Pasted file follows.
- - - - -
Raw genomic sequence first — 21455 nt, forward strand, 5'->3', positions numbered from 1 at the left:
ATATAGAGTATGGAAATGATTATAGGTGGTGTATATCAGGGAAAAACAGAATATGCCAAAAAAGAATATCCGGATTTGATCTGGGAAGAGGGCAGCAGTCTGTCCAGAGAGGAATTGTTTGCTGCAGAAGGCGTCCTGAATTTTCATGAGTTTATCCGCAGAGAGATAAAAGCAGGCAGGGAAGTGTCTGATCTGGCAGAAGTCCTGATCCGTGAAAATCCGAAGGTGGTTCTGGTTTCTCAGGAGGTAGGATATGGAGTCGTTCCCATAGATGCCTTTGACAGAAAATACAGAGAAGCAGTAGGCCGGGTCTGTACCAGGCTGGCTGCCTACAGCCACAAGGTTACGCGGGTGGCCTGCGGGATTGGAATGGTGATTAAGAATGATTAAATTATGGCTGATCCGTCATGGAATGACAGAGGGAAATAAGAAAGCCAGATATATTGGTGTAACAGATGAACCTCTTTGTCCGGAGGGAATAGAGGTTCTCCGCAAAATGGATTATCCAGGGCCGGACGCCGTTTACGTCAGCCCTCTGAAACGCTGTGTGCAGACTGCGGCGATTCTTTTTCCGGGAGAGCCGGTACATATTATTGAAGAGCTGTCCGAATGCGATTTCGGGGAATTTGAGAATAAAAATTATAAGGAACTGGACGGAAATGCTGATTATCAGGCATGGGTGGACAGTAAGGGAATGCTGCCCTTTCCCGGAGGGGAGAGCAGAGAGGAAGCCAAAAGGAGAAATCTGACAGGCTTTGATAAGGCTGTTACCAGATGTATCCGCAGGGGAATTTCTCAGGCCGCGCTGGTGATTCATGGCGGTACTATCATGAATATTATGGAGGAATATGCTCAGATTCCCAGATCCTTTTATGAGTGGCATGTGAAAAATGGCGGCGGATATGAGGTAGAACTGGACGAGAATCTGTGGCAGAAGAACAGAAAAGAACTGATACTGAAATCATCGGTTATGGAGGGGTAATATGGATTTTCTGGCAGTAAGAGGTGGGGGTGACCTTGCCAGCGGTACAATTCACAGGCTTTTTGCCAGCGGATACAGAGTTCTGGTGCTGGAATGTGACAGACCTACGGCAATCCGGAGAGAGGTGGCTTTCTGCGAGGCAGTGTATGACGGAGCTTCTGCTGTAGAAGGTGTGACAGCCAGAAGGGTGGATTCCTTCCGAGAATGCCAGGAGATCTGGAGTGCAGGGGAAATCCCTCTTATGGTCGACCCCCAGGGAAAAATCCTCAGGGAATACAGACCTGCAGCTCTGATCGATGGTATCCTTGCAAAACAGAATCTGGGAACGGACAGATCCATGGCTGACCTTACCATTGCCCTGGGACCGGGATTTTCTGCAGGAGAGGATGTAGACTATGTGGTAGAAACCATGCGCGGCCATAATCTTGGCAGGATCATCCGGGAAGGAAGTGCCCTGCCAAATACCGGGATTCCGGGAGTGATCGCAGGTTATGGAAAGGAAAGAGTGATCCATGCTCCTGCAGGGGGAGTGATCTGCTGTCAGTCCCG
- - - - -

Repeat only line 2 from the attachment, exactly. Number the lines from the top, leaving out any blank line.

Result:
ATATAGAGTATGGAAATGATTATAGGTGGTGTATATCAGGGAAAAACAGAATATGCCAAAAAAGAATATCCGGATTTGATCTGGGAAGAGGGCAGCAGTCTGTCCAGAGAGGAATTGTTTGCTGCAGAAGGCGTCCTGAATTTTCATGAGTTTATCCGCAGAGAGATAAAAGCAGGCAGGGAAGTGTCTGATCTGGCAGAAGTCCTGATCCGTGAAAATCCGAAGGTGGTTCTGGTTTCTCAGGAGGTAGGATATGGAGTCGTTCCCATAGATGCCTTTGACAGAAAATACAGAGAAGCAGTAGGCCGGGTCTGTACCAGGCTGGCTGCCTACAGCCACAAGGTTACGCGGGTGGCCTGCGGGATTGGAATGGTGATTAAGAATGATTAAATTATGGCTGATCCGTCATGGAATGACAGAGGGAAATAAGAAAGCCAGATATATTGGTGTAACAGATGAACCTCTTTGTCCGGAGGGAATAGAGGTTCTCCGCAAAATGGATTATCCAGGGCCGGACGCCGTTTACGTCAGCCCTCTGAAACGCTGTGTGCAGACTGCGGCGATTCTTTTTCCGGGAGAGCCGGTACATATTATTGAAGAGCTGTCCGAATGCGATTTCGGGGAATTTGAGAATAAAAATTATAAGGAACTGGACGGAAATGCTGATTATCAGGCATGGGTGGACAGTAAGGGAATGCTGCCCTTTCCCGGAGGGGAGAGCAGAGAGGAAGCCAAAAGGAGAAATCTGACAGGCTTTGATAAGGCTGTTACCAGATGTATCCGCAGGGGAATTTCTCAGGCCGCGCTGGTGATTCATGGCGGTACTATCATGAATATTATGGAGGAATATGCTCAGATTCCCAGATCCTTTTATGAGTGGCATGTGAAAAATGGCGGCGGATATGAGGTAGAACTGGACGAGAATCTGTGGCAGAAGAACAGAAAAGAACTGATACTGAAATCATCGGTTATGGAGGGGTAATATGGATTTTCTGGCAGTAAGAGGTGGGGGTGACCTTGCCAGCGGTACAATTCACAGGCTTTTTGCCAGCGGATACAGAGTTCTGGTGCTGGAATGTGACAGACCTACGGCAATCCGGAGAGAGGTGGCTTTCTGCGAGGCAGTGTATGACGGAGCTTCTGCTGTAGAAGGTGTGACAGCCAGAAGGGTGGATTCCTTCCGAGAATGCCAGGAGATCTGGAGTGCAGGGGAAATCCCTCTTATGGTCGACCCCCAGGGAAAAATCCTCAGGGAATACAGACCTGCAGCTCTGATCGATGGTATCCTTGCAAAACAGAATCTGGGAACGGACAGATCCATGGCTGACCTTACCATTGCCCTGGGACCGGGATTTTCTGCAGGAGAGGATGTAGACTATGTGGTAGAAACCATGCGCGGCCATAATCTTGGCAGGATCATCCGGGAAGGAAGTGCCCTGCCAAATACCGGGATTCCGGGAGTGATCGCAGGTTATGGAAAGGAAAGAGTGATCCATGCTCCTGCAGGGGGAGTGATCTGCTGTCAGTCCCG